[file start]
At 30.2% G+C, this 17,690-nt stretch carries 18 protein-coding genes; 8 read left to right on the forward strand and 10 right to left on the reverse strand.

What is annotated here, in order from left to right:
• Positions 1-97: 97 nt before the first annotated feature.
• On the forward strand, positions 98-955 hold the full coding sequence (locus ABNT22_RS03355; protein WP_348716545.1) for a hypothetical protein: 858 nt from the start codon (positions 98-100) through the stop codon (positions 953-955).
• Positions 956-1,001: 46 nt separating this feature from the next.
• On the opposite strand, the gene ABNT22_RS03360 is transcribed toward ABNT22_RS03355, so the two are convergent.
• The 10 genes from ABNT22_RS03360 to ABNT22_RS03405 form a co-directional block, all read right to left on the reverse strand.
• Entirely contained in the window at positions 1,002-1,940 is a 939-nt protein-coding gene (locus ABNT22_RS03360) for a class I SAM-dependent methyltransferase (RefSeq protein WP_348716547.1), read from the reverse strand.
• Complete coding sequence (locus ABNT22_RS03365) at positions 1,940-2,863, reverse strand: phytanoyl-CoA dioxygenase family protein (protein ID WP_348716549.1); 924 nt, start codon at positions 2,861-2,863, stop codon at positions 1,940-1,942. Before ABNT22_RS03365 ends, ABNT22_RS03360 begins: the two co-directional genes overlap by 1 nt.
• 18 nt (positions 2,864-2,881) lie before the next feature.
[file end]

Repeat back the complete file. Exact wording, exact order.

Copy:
At 30.2% G+C, this 17,690-nt stretch carries 18 protein-coding genes; 8 read left to right on the forward strand and 10 right to left on the reverse strand.

What is annotated here, in order from left to right:
• Positions 1-97: 97 nt before the first annotated feature.
• On the forward strand, positions 98-955 hold the full coding sequence (locus ABNT22_RS03355; protein WP_348716545.1) for a hypothetical protein: 858 nt from the start codon (positions 98-100) through the stop codon (positions 953-955).
• Positions 956-1,001: 46 nt separating this feature from the next.
• On the opposite strand, the gene ABNT22_RS03360 is transcribed toward ABNT22_RS03355, so the two are convergent.
• The 10 genes from ABNT22_RS03360 to ABNT22_RS03405 form a co-directional block, all read right to left on the reverse strand.
• Entirely contained in the window at positions 1,002-1,940 is a 939-nt protein-coding gene (locus ABNT22_RS03360) for a class I SAM-dependent methyltransferase (RefSeq protein WP_348716547.1), read from the reverse strand.
• Complete coding sequence (locus ABNT22_RS03365) at positions 1,940-2,863, reverse strand: phytanoyl-CoA dioxygenase family protein (protein ID WP_348716549.1); 924 nt, start codon at positions 2,861-2,863, stop codon at positions 1,940-1,942. Before ABNT22_RS03365 ends, ABNT22_RS03360 begins: the two co-directional genes overlap by 1 nt.
• 18 nt (positions 2,864-2,881) lie before the next feature.